We've all experienced horrible weather luck, and when it comes to landscape photography , sometimes the weather is just not on our side. When you're finally going out to that amazing national park that you've been planning and looking forward to for months, you've saved up all your money to make the trip and are now ready to shoot your best landscape pictures yet – and it rains the entire weekend. Your camera is facing winds and storms, your clothes are soaked and your shivers cause your image to blur… Not exactly ideal. But fear not! With these tips you'll be prepared to shoot in (almost) any kind of weather, and may even end up taking greater shots than you would have on a plain and sunny day.
1. Plan ahead
This might sound like an obvious one, but plan ahead. Especially if you're on a tight time-frame, make sure you plan your shoot on a day that's not very likely to be filled with hurricane weather accompanied with thunder storms.
2. Come prepared
Prepare yourself and your camera for any kind of weather. Any kind. Weather predictions (although you should definitely check them out to have some idea of what you're up against) are not always very trust worthy. So make sure to pack your bags with at least the following things:
- A rain jacket or poncho – you don't want to spend your shoot shivering because your clothes got wet in the first hour. An umbrella – does not only shield you from the rain storms, it's a friend of your camera too!
Plastic bags. Lots and lots of plastic bags – Although not the environments best friend, make an exception and embrace your old plastic grocery bags as your saving angels. You can wrap them around your camera, lens, tripod… Hell, you can even wrap one around your head if you're short on hats. Plastic bags will cover and protect nearly anything from rain and sand flying around, perfect for stormy days!
3. Invest in a weather sealed camera
I always say equipment is the least important thing when taking pictures. But when you're out in nature and have some unexpected rain falling on your camera, it might save you a lot of money if your camera is equipped with some good weather sealing. Most DSLR's and mirror less camera's today come with a weather sealed body, but not all of them are equally trustworthy, so make sure to do some research and read reviews before deciding on which camera to get.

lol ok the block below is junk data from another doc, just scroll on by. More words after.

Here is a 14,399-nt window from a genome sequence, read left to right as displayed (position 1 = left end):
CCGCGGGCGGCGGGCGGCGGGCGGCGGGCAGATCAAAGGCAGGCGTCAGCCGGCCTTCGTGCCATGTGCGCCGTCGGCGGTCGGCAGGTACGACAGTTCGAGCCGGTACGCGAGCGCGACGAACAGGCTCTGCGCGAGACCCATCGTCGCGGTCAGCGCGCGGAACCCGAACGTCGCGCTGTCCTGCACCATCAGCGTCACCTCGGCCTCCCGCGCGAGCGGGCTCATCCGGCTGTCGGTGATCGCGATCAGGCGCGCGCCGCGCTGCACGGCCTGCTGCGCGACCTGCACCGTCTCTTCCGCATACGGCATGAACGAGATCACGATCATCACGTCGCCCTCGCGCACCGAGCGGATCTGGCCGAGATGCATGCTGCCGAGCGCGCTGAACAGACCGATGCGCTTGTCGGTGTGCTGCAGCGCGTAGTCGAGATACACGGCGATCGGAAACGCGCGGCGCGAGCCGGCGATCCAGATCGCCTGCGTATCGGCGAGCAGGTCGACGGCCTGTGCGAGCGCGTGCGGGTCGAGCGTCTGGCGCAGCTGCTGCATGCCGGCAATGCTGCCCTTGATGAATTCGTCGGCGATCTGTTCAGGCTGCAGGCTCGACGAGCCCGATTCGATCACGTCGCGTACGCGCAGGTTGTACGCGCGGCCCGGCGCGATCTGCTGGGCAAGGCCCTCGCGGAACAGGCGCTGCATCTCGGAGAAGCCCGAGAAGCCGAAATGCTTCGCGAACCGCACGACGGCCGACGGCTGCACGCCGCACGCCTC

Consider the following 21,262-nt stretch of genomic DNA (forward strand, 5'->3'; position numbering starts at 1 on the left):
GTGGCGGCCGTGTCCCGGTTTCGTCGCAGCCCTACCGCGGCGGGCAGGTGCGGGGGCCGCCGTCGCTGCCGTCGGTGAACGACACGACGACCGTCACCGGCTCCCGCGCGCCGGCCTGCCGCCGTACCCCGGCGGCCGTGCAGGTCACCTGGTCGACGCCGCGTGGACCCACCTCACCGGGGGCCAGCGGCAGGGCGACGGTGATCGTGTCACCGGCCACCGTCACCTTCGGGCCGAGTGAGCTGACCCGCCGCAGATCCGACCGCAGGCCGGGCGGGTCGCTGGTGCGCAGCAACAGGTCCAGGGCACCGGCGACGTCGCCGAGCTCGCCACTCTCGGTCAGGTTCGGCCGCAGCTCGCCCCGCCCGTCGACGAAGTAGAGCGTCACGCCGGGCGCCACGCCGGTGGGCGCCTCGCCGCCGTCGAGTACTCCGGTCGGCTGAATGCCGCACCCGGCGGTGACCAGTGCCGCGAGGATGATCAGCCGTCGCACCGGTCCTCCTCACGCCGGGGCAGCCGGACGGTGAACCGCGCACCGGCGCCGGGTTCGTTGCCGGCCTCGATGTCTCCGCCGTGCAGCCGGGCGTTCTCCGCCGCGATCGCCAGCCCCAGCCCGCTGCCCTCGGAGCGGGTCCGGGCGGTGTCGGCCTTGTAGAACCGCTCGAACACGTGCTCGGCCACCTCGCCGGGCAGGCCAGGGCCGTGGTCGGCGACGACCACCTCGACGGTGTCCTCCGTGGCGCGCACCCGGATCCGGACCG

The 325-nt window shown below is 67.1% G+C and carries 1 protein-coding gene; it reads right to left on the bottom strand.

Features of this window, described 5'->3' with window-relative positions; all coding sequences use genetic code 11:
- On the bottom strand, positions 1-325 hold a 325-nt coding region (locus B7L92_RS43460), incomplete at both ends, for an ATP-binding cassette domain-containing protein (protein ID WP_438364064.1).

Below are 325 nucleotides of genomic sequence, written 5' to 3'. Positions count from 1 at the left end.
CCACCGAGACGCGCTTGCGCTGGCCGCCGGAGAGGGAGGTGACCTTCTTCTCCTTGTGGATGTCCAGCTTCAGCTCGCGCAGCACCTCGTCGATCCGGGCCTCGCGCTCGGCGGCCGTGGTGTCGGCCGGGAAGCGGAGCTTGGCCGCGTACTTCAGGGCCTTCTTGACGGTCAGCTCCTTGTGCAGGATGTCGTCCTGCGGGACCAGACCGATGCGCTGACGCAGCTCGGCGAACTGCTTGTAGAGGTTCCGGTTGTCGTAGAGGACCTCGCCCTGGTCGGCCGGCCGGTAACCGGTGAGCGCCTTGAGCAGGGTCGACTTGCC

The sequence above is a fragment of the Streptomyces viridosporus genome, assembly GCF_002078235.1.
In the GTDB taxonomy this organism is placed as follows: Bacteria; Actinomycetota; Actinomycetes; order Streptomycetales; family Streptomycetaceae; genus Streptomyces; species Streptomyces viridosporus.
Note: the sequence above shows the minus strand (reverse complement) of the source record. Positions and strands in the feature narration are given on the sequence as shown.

4. Embrace the weather and use it to your advantage
Some of the best Landscape photography are shot in other than ideal weather conditions. Often the weather adds to the mood of the picture, and gives it that extra edge to lift it from good to great. If for example some morning fog is blocking half of your mountain landscape from view, why not use that to make an interesting composition? If it's rainy and grey all day without a ray of sunlight in sight, great! Your light will be evenly distributed and you'll have the perfect conditions for a moody landscape picture. If an unexpected thunderstorm is coming your way, get a great shot of that lightening next to the mountains before seeking shelter! Also, shooting in stormy weather allows you to shoot the whole day, since there's no horrible mid-day light to avoid if the sun is barely visible. This means you've suddenly got about 18 hours to shoot, instead of only 4…
5. Look for the details
Now that you've embraced the fact that your feet will be wet and your fingers cold, your mind is free to think about other things – such as great shots. Don't get stuck in the far-away mountain landscape with rain clouds and lightening though. Instead, take some time to look around you, paying extra attention to the details.
Did the wind make an interesting pattern in the sand or re-align the stones? Is the river rippled in a way you've never captured before? Are there raindrops on the flowers? Is there a single trail of bird's footsteps in the fresh layer of snow? All these things could make a great, original picture you only get the change of shooting if you're out there in the rough! Some Landscape photography might even argue that the best conditions for a great photo occur after some rough weather, because then the scenery is fresh, new, and beautiful.
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